Kale is high in nutrition, low in popularity

Local kale is available in Oxford’s Farmers Market. Growers who had kale in the winter are winding down, whereas the summer growers are starting to harvest it.

Kale is a challenging subject, usually eliciting only two comments. First, kale is one of the world’s most nutritional foods, ultra-high in antioxidants, calcium, and fiber. Jo Robinson’s “Eating on the Wild Side” calls kale “the king of crucifers.”

Second, despite its status as a super-food — or perhaps because of it — kale is not very popular. The average American eats only 6 ounces of kale a year.

Even in France, kale is unpopular. The French language doesn’t have a name for it, other than “curly cabbage,” or “the American green” (not complimentary, given the French disdain for American food).

When preparing these columns, I often look into the food’s history. The narrative is typically repetitive. The vegetable grew wild thousands of years ago somewhere in Asia, where it was eventually cultivated, then carried westward into Europe, and ultimately brought by Europeans to America.

The story of kale’s arrival in America turns out to make a good story. It was brought here around 1900 by David Fairchild (1869–1954), long-time food spy for the U.S. Department of Agriculture.

Fairchild came from an academic family. His grandfather was one of the founders of Oberlin College, his two uncles were Presidents of Oberlin and Berea College, and his father was President of Michigan State and Kansas State.

Fairchild’s official title as food spy was Head of the USDA Office of Seed and Plant Introduction. Fairchild joined USDA at age 20 and traveled to every continent in search of exotic plants and foods.

Fairchild is credited with bringing back tens of thousands of exotic plants and foods that U.S. farmers could try to grow and U.S. consumers might be willing to eat. Examples include avocados, mangos, quinoa, and pistachios.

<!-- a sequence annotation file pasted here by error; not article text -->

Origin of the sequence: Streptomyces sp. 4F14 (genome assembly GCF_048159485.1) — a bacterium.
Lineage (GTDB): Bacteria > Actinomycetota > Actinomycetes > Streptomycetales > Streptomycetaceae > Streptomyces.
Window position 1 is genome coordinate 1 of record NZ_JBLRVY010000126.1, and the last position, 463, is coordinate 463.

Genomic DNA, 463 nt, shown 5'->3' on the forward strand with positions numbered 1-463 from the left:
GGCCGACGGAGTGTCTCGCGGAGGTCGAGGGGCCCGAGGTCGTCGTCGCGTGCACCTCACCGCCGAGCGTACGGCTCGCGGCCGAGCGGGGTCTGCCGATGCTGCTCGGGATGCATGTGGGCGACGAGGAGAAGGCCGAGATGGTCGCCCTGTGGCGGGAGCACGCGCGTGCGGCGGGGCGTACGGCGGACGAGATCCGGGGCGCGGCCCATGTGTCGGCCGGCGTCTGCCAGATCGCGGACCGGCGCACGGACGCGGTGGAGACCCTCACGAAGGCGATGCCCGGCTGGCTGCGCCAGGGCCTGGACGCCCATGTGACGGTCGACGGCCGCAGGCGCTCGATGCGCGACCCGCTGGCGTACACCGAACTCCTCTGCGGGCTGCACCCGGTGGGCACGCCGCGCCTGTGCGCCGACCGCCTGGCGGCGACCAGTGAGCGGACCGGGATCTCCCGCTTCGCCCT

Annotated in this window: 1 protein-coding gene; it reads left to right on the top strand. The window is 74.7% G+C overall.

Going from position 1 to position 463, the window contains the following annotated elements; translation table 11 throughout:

Some of Fairchild’s work involved official diplomacy. For example, his best-known negotiation was securing Japan’s gift to the U.S. of the cherry blossom trees that adorn Washington.

Some of his work was clandestine. For example, Germany’s hops growers closely guarded their fields to prevent others from stealing samples, but Fairchild managed to smuggle some back to the U.S. to help grow the beer industry.

So what about kale, the purported subject of this column? A book by Daniel Stone, “The Food Explorer: The True Adventures of the Globe-Trotting Botanist Who Transformed What America Eats,” explains.

Fairchild found a leafy plant called cappuzzo along the Austria-Hungary Empire (now Croatia) coast. Fairchild wrote “the people of Austria-Hungary ate it with enthusiasm, and not because it was good, but because it was there.”

Fairchild was taken with cappuzzo so he brought some back to America. It was cheap and easy to grow, he wrote, and with such dense and bulky leaves the biggest challenge of farming seemed to be to make it stop growing. We call it kale.

MOON Co-op Grocery is Oxford’s consumer-owned full-service grocery featuring natural, local, organic, sustainable, and Earth-friendly products. MOON Co-op, located at 512 S. Locust St. in Oxford, is open to the public every day. See it online at mooncoop.coop.